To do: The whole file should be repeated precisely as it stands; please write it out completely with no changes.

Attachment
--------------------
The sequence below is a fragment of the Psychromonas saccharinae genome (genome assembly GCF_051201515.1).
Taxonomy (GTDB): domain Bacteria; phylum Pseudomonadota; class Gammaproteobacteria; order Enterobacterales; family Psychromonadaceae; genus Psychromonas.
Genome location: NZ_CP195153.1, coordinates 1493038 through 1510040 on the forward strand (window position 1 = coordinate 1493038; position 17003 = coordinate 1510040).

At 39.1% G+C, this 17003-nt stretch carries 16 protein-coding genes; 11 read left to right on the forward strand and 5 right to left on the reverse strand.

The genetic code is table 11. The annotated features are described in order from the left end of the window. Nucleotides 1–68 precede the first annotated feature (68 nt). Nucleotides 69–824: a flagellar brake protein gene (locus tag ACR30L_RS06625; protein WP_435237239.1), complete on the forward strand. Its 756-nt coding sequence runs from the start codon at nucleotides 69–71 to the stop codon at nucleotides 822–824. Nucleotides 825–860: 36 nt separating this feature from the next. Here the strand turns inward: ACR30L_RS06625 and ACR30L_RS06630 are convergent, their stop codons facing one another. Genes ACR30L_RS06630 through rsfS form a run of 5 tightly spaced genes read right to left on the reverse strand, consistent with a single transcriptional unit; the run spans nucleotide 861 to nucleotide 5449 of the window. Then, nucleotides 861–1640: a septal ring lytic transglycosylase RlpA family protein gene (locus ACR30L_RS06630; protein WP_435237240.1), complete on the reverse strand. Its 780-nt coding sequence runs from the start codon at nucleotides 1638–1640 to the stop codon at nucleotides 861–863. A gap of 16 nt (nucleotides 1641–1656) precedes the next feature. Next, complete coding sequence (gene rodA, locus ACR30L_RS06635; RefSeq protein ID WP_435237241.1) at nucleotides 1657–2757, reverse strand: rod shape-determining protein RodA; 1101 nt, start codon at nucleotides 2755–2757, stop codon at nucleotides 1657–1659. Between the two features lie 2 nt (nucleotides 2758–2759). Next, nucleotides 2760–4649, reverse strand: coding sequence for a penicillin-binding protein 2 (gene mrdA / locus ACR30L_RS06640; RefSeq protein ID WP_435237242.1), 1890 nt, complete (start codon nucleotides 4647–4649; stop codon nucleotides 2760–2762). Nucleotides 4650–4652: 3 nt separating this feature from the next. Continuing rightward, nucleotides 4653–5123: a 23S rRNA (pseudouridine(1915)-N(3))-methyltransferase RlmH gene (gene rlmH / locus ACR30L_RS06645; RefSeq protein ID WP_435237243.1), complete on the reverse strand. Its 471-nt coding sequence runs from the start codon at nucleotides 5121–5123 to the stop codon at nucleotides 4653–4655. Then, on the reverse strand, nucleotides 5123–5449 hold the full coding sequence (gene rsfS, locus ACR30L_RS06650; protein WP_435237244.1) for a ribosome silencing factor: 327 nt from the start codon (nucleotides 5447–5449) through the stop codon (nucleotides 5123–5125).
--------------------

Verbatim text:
The sequence below is a fragment of the Psychromonas saccharinae genome (genome assembly GCF_051201515.1).
Taxonomy (GTDB): domain Bacteria; phylum Pseudomonadota; class Gammaproteobacteria; order Enterobacterales; family Psychromonadaceae; genus Psychromonas.
Genome location: NZ_CP195153.1, coordinates 1493038 through 1510040 on the forward strand (window position 1 = coordinate 1493038; position 17003 = coordinate 1510040).

At 39.1% G+C, this 17003-nt stretch carries 16 protein-coding genes; 11 read left to right on the forward strand and 5 right to left on the reverse strand.

The genetic code is table 11. The annotated features are described in order from the left end of the window. Nucleotides 1–68 precede the first annotated feature (68 nt). Nucleotides 69–824: a flagellar brake protein gene (locus tag ACR30L_RS06625; protein WP_435237239.1), complete on the forward strand. Its 756-nt coding sequence runs from the start codon at nucleotides 69–71 to the stop codon at nucleotides 822–824. Nucleotides 825–860: 36 nt separating this feature from the next. Here the strand turns inward: ACR30L_RS06625 and ACR30L_RS06630 are convergent, their stop codons facing one another. Genes ACR30L_RS06630 through rsfS form a run of 5 tightly spaced genes read right to left on the reverse strand, consistent with a single transcriptional unit; the run spans nucleotide 861 to nucleotide 5449 of the window. Then, nucleotides 861–1640: a septal ring lytic transglycosylase RlpA family protein gene (locus ACR30L_RS06630; protein WP_435237240.1), complete on the reverse strand. Its 780-nt coding sequence runs from the start codon at nucleotides 1638–1640 to the stop codon at nucleotides 861–863. A gap of 16 nt (nucleotides 1641–1656) precedes the next feature. Next, complete coding sequence (gene rodA, locus ACR30L_RS06635; RefSeq protein ID WP_435237241.1) at nucleotides 1657–2757, reverse strand: rod shape-determining protein RodA; 1101 nt, start codon at nucleotides 2755–2757, stop codon at nucleotides 1657–1659. Between the two features lie 2 nt (nucleotides 2758–2759). Next, nucleotides 2760–4649, reverse strand: coding sequence for a penicillin-binding protein 2 (gene mrdA / locus ACR30L_RS06640; RefSeq protein ID WP_435237242.1), 1890 nt, complete (start codon nucleotides 4647–4649; stop codon nucleotides 2760–2762). Nucleotides 4650–4652: 3 nt separating this feature from the next. Continuing rightward, nucleotides 4653–5123: a 23S rRNA (pseudouridine(1915)-N(3))-methyltransferase RlmH gene (gene rlmH / locus ACR30L_RS06645; RefSeq protein ID WP_435237243.1), complete on the reverse strand. Its 471-nt coding sequence runs from the start codon at nucleotides 5121–5123 to the stop codon at nucleotides 4653–4655. Then, on the reverse strand, nucleotides 5123–5449 hold the full coding sequence (gene rsfS, locus ACR30L_RS06650; protein WP_435237244.1) for a ribosome silencing factor: 327 nt from the start codon (nucleotides 5447–5449) through the stop codon (nucleotides 5123–5125).